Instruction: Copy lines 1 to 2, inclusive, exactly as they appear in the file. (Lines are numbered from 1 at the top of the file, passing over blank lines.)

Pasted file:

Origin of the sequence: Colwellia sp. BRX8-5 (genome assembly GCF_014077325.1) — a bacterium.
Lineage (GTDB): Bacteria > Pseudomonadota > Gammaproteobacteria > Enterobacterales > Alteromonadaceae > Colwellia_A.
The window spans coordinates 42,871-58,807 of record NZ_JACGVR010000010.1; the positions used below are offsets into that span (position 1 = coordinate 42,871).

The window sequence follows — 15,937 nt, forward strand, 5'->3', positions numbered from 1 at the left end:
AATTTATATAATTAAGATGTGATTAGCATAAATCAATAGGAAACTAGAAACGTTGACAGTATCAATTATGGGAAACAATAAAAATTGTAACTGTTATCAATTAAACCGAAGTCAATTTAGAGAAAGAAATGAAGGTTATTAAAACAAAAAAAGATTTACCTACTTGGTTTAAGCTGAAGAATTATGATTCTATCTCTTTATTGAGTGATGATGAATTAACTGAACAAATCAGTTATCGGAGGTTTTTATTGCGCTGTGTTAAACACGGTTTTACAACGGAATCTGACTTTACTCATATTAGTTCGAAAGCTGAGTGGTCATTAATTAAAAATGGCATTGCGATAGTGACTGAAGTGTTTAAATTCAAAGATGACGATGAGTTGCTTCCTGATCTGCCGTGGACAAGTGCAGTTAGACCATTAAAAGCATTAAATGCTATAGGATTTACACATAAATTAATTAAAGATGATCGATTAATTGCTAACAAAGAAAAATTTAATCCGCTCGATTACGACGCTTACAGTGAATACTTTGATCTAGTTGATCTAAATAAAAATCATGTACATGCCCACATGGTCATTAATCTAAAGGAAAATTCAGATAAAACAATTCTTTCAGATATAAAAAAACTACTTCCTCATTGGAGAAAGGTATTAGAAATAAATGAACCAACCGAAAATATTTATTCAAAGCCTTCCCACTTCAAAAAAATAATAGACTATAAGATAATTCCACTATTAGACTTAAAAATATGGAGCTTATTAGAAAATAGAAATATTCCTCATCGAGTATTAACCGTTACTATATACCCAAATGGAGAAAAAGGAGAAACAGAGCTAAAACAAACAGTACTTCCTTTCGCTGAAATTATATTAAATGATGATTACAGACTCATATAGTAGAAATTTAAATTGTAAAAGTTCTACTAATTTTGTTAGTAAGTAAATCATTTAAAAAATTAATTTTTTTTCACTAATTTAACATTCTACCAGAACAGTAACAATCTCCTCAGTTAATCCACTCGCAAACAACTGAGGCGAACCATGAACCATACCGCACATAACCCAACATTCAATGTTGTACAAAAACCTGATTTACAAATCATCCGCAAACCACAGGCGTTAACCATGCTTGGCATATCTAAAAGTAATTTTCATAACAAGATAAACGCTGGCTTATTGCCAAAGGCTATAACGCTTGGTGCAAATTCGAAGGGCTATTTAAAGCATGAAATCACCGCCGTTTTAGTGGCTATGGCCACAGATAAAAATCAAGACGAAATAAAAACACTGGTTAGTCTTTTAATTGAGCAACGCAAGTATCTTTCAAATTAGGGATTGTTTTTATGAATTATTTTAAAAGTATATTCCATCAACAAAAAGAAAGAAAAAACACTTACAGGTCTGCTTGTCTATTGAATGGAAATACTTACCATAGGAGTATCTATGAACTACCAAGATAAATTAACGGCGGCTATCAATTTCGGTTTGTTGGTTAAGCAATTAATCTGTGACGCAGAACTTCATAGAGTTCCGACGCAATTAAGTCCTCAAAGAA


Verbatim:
Origin of the sequence: Colwellia sp. BRX8-5 (genome assembly GCF_014077325.1) — a bacterium.
Lineage (GTDB): Bacteria > Pseudomonadota > Gammaproteobacteria > Enterobacterales > Alteromonadaceae > Colwellia_A.